The Gasland movie: a fracking shame – director pulls video to hide inconvenient truths

From “Not Evil, Just Wrong”: Gasland director hides full facts

Written by Phelim McAleer


Josh Fox has made a documentary that makes some pretty alarming claims about gas drilling across the US. But as is often the case when these claims are examined they do not stand up to scrutiny.

Fox’ documentary Gasland, claims that fracking, a way of drilling for natural gas, has polluted water and endangered lives. One of the most alarming scenes is when he lights water that residents claim has been polluted by fracking. It is dramatic and at first glance seems like a slam dunk. I mean they can light their water – it is polluted and there is gas drilling nearby. It must be responsible.

But then a little digging reveals a few inconvenient facts. A 1976 study by the Colorado Division of Water found that this area was plagued with gas in the water problems back then. And it was naturally occurring.

As the report stated there was “troublesome amounts of methane” in the water decades before fracking began. It seems that in geographical areas gas has always been in the water.

But Josh Fox knew this and chose not to put it in Gasland.

I asked him about this omission at a recent screening at Northwestern University in Chicago.

He said he had not included these facts that questioned his alarmism because “they were not relevant.” He also dropped the bombshell that I had not been aware of that there were media reports of people lighting their water as far back as 1936. Again this was not included in Gasland because it was not relevant.

Perhaps Josh you should include all the evidence and let people figure out what is relevant and what is not.


Note from Anthony: The Gasland director apparently didn’t like this video being used to criticize him (which falls under fair use) and he has pulled it from YouTube claiming a copyright violation. Fortunately, there are other options besides YouTube to show Phelim McAleer’s video:

And as way of verification of the Gasland’s claim of fracking causing methane in groundwater was based on a fabricated claim or not, I went looking for the 1976 report that McAleer cited. I didn’t find it, but I did find another report from the American Association of Petroleum Geologists (AAPG) which was equally damning:

click for article


Additionally, on May 13th, the New York Times reported:

Hydraulic fracturing, or “fracking,” got a clean bill of health this week in the first scientific look at the safety of the oil and production practice.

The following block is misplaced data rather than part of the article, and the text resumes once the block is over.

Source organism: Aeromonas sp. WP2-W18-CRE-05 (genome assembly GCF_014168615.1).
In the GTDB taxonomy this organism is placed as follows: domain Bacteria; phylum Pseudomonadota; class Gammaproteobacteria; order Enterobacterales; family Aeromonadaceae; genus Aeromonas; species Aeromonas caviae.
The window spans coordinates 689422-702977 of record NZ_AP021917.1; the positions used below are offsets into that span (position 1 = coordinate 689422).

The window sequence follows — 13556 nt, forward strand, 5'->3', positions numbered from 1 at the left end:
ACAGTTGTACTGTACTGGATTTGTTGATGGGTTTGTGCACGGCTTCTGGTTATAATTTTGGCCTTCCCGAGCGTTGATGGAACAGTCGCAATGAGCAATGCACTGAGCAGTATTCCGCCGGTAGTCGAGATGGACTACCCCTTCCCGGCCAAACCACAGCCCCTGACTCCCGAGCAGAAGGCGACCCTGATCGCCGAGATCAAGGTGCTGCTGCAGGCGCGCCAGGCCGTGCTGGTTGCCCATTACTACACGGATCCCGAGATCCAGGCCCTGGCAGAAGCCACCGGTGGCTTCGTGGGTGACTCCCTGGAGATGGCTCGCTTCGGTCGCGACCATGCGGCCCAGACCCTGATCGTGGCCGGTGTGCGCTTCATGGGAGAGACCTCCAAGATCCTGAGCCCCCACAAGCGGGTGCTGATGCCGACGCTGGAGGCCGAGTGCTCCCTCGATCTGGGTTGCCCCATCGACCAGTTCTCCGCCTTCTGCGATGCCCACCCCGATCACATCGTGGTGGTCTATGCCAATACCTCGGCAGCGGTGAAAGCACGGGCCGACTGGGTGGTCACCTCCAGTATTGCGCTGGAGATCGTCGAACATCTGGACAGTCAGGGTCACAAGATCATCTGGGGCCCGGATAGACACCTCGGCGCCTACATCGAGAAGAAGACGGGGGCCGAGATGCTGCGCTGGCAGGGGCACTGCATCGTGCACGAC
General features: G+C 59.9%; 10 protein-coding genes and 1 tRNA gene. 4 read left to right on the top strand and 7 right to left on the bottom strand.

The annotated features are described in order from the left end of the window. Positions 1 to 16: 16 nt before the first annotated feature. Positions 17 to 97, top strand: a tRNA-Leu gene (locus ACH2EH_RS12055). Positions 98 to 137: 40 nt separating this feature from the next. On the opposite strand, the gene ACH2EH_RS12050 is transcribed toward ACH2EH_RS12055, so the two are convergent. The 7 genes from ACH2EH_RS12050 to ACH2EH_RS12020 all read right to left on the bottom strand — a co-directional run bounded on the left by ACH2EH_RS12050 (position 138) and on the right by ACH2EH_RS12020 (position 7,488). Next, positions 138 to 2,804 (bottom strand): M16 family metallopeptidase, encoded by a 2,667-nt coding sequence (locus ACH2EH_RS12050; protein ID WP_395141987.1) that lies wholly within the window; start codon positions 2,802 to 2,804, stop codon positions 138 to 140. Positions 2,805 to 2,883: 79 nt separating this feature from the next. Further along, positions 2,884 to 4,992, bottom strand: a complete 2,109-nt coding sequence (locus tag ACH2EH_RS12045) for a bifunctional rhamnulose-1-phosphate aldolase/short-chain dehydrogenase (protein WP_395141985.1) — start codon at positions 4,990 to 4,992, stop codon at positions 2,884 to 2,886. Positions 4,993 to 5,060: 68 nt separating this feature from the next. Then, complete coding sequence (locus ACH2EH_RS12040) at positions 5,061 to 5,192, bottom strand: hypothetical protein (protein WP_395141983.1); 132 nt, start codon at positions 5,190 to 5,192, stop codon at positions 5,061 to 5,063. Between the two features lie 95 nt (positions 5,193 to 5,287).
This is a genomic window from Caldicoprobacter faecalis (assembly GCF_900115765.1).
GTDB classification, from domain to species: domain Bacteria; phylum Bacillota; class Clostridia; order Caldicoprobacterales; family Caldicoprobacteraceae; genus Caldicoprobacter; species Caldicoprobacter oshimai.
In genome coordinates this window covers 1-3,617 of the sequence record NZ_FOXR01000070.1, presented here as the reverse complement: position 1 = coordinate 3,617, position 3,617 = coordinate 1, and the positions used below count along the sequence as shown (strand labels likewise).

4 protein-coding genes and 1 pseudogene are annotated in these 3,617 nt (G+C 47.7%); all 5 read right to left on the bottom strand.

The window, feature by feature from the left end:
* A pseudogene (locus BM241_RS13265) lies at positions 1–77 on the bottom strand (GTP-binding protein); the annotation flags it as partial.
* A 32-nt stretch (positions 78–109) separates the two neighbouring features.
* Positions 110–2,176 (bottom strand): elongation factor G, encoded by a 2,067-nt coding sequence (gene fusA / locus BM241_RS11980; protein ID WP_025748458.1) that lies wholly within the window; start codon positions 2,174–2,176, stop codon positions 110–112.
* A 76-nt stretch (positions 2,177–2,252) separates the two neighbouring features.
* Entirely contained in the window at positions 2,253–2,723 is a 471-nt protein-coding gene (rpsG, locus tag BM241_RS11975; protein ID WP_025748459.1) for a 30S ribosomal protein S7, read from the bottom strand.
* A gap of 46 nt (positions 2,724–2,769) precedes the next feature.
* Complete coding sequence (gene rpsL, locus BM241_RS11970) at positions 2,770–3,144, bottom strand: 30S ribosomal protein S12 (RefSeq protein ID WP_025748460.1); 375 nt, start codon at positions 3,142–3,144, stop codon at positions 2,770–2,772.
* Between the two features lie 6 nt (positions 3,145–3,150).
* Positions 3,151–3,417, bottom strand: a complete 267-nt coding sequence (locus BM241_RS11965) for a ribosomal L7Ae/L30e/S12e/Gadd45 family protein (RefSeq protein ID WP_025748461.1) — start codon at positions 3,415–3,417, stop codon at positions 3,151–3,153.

So in light of all this, perhaps this description of Gasland’s director Josh Fox’ situation would be apt:

Liar, liar, tap water on fire!

Lest anyone think that natural gas right at the surface is a problem unique to the United States, I offer this video of the “Door to Hell” in Turkmenistan.

Also, back in 2009, before the green movement went fracking crazy, Treehugger reported this story about methane in a lake that could be ignited in a matter of fact sort of way.

Why Yes, Methane Bubbling Up From a Frozen Lake Can Be Lit on Fire

Here’s the video:

No mention of fracking or drilling nearby.

Even research scientists get a kick out of naturally occurring biogenic methane:



newest oldest most voted
Notify of

It was common knowledge in the area that often water will ignite ….because of shallow coal seams with associated methane. Cabot’s mistake was that they did not test the surrounding water wells before they drilled their Marcellus wells, so that they had a baseline upon which to compare gas contents. Rather than fight, they agreeds to settle. Now oil companies are testing all water wells with 1/2 mile of any existing new wells so that the baseline will be established, they tey can compare before and after frac.


If you run across any videos you consider important please download and store. Videos are disappearing at the speed of light off the net especially you tube. 25+ channels have been deleted that I subscribed to for a long time.


So people, tap water has always been lighting up and they chose to publicise it now because they are Green Communists?


I we had gas in our water the water company would be charging more. A lot more.

I grew up in Ohio, and all the neighborhood boys knew where the natural gas seeps were. We would throw a match into one, and it would ignite and burn for several hours, sometimes for a few days. Methane has always been in the water in various places.
Frakking is done so far below the water table and below impervious rock and salt deposits that this just has to be another attempt to alarm the public with pseudo-science. I would like to see them go where frakking is taking place right now, and ignite their tap water. <—[there’s an empirical test for the hypothesis, no?]

Doug in Seattle

Biogenic vs. thermogenic, and Fox himself admits it. Well, that alone pretty much proves that Fox’s claims are false. I hope the gas company sues the liar.

Hank Hancock

Since when were facts ever relevant in the AGW movement?

Those of us who lived in rural Alberta remember a similar phenomena…